Messaging between Mac and Windows machines

Discussion in 'Mac Programming' started by KylieM, Dec 20, 2014.

  1. KylieM macrumors newbie

    Dec 20, 2014
    Hi everyone

    I am an experienced Windows developer but new to mac development and specially network programming.

    I have an idea in my mind for a program that needs to somehow make a communication possible between a Mac machine and a Windows machine.

    In particular I want to develop two applications:

    1- Application called "M": An app written in XCode that run on the Mac machine.
    2- Application called "W": An app written in let's say Visual Studio that run on Windows machine.

    All I want for this two applications is to talk to each other for example through messaging. For example consider this simple scenario:

    1- "M" running on Mac send a message to "W" running on Windows saying "PERFORM TASK A".
    2- "W" performs the task
    3- ""W" send message to "W" saying "TASK A DONE"

    Both Mac machine and Windows machine are on the same network.
    Also please note that I am not concerned bout security of communication at this time.

    My problem is I don't know where to start from?

    Any suggestion for where to start from, technologies, sample codes, etc that help me get started is highly appreciated.


  2. Intell macrumors P6


    Jan 24, 2010
    A technology you could possibly start with would be Bonjour.
  3. KylieM thread starter macrumors newbie

    Dec 20, 2014
    Thanks. I will start some research on Bonjour.
  4. xStep macrumors 68000

    Jan 28, 2003
    Less lost in L.A.
    Bonjour is a discovery protocol. It isn't designed for communication as you describe. It can be handy. Apple had released a Bonjour framework for Windows in the past but their version may be out dated. There is a secondary non-Apple name it that I don't recall. Check Wikipedia.

    Sounds to me like you'd like to create you own protocol. Your going to do some low level port communication. Each tool set likely has its own framework to ease that pain. For OS X look for the networking tools; such NSStream, NSURLConnection and the new NSURLSession.
  5. chown33 macrumors 604

    Aug 9, 2009
    Sailing beyond the sunset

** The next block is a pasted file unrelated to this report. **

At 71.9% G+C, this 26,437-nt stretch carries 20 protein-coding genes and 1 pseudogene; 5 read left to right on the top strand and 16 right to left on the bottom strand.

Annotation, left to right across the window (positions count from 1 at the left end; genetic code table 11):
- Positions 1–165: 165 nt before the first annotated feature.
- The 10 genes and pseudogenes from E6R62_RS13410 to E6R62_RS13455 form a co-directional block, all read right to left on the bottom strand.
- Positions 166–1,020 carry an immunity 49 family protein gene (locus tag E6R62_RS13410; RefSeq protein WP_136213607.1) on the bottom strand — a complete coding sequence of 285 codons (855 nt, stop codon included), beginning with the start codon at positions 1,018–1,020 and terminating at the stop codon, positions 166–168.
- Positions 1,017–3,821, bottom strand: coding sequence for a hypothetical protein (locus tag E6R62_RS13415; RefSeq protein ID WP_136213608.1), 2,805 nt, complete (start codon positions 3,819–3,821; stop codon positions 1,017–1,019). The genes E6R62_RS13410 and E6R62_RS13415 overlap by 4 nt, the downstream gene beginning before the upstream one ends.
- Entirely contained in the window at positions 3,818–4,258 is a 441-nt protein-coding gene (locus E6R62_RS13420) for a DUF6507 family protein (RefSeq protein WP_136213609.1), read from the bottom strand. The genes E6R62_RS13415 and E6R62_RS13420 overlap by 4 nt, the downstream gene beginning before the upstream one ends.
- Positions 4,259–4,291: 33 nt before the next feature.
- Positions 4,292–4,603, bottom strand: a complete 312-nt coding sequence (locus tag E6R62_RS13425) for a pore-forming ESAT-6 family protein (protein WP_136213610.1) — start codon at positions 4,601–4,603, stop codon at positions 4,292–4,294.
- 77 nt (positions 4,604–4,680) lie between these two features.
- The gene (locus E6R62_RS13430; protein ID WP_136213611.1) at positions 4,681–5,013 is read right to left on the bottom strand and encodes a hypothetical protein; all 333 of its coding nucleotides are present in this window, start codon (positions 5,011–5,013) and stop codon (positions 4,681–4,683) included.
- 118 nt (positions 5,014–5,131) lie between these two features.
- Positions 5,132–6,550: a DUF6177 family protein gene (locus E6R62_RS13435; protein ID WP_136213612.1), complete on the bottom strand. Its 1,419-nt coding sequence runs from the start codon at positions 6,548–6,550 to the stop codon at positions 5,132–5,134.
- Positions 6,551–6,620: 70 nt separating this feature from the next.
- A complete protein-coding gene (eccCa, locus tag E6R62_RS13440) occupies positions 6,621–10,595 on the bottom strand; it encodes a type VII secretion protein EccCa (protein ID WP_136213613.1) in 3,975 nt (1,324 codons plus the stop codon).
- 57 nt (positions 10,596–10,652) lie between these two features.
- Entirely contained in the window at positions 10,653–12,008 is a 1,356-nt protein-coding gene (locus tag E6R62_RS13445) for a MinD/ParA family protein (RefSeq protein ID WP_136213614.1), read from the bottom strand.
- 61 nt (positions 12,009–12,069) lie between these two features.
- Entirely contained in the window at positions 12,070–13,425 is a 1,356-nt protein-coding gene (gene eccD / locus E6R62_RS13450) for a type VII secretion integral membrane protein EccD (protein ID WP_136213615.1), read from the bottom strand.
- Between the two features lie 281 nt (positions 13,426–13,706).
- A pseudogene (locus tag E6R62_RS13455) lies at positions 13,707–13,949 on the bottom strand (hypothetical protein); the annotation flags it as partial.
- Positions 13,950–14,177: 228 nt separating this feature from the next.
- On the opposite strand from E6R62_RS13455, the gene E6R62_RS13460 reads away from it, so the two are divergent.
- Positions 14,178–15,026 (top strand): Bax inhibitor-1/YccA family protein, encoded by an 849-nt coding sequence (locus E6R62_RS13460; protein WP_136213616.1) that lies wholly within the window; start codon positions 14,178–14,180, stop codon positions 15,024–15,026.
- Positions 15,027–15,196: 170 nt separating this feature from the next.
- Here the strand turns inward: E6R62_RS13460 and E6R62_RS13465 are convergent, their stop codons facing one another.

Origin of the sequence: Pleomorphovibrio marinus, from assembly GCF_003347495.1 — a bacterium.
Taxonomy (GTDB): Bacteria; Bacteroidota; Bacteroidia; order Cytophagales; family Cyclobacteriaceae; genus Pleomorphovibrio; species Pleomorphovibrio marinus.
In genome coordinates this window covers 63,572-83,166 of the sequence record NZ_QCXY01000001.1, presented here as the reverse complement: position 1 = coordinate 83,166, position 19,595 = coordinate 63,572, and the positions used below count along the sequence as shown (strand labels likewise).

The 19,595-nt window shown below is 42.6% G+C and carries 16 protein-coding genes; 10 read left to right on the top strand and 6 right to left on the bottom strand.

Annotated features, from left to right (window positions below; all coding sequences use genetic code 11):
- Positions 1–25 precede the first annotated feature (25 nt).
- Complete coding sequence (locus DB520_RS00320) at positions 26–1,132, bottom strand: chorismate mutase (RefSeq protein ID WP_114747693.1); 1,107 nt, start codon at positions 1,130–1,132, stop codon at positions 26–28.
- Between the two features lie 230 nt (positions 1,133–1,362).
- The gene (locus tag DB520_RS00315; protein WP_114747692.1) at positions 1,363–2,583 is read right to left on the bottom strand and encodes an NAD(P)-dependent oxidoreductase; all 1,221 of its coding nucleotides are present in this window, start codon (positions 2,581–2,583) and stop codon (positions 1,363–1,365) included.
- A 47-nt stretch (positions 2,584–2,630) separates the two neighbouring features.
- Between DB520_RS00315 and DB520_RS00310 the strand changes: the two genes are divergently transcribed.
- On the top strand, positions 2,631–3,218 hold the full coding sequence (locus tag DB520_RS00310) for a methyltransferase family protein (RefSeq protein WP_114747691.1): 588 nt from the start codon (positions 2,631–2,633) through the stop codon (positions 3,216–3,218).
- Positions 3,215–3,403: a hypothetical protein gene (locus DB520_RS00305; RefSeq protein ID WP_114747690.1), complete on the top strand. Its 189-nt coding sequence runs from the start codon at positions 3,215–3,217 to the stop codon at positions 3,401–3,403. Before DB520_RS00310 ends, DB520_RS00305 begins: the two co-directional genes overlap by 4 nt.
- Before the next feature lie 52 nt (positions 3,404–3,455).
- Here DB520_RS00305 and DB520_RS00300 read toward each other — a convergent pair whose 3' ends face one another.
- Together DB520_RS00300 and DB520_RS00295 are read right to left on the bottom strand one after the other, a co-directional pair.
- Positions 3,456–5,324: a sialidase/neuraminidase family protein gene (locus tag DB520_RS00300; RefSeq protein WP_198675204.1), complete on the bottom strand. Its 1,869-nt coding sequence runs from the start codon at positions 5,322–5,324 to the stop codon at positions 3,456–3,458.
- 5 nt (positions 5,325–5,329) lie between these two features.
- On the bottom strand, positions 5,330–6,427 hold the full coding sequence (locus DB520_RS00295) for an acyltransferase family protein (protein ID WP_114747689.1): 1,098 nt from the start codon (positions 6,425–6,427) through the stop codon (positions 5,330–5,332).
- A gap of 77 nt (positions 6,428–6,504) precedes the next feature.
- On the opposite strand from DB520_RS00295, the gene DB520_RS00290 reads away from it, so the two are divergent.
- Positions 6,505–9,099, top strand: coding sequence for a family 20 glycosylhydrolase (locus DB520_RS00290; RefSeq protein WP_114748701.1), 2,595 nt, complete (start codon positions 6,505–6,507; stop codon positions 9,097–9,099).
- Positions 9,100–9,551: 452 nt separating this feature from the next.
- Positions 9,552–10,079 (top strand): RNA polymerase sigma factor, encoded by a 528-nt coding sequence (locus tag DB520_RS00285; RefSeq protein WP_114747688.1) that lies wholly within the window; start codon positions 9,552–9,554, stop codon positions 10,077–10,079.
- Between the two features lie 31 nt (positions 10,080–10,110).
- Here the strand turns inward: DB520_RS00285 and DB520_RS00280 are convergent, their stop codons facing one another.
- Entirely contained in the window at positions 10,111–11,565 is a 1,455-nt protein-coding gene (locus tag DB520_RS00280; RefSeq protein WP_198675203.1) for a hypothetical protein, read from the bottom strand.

Why would you be writing these programs? Is it to learn how to do it? Or is it to use the capability they provide?

    That is, if you didn't have to write any program at all, and could use an existing application, would that solve the problem?

    The description you provided is basically equivalent to the SSH protocol, or the Telnet protocol. Read about them here:

    There are Telnet and SSH clients and servers that already run on both Macs and Windows. If your goal is only to use the capability, rather than write it yourself, you can search for SSH or Telnet programs for each platform.

    Both SSH and Telnet typically have command-line versions. That means they can be scripted or automated, as well as used interactively. OS X has command-line versions of telnet, ssh, and other network program pre-installed. You can read their man pages here:

    Another network-communication program is 'netcat'. It's very flexible, and may be a simpler solution than either Telnet or SSH:

    It shouldn't be difficult to google ssh, telnet, and netcat versions for Windows.

    If your goal is to learn how to make these programs, then the first thing you need to do is learn about network programming, specifically TCP/IP. The fundamental principles will be the same across all platforms, but the specific details will vary by platform and programming language. That is, TCP/IP sockets in C on the Mac will differ from the same feature in C# on Windows, and so on for other languages.

    Some programming languages may provide high-level features, where all the programmer needs to do is ask to open a connection to a target host on a specific port, and the language takes care of all the details. In other words, you might have the equivalent of 'netcat' in the programming language itself.

    Again, if your goal is learning rather than using, then you need to start with TCP/IP network programming. That's the foundation everything else builds on, so you need to have a solid understanding of how it works. You should be able to build a networking program entirely on Windows (i.e. Windows-to-Windows) before venturing onto the Mac. Once you have the basics down, it's just a matter of translating. Without the basics, you've got nothing to build from.
  6. subsonix macrumors 68040

    Feb 2, 2008
    You should probably be more specific about what you are trying to do here. If you are trying to offload work from one computer to another for example, then that sounds like a remote procedure call, or equivalent, maybe a distributed computing platform.

    In any case there are a ton of protocols available that does this already. Have a look at published RFCs to get an idea, but perhaps start by reading up on networking.

    When you know what you need, you can start looking into platform specific APIs to implement this, which may well be some library that already wraps an existing protocol. Or you can write your own if you have a specific need.

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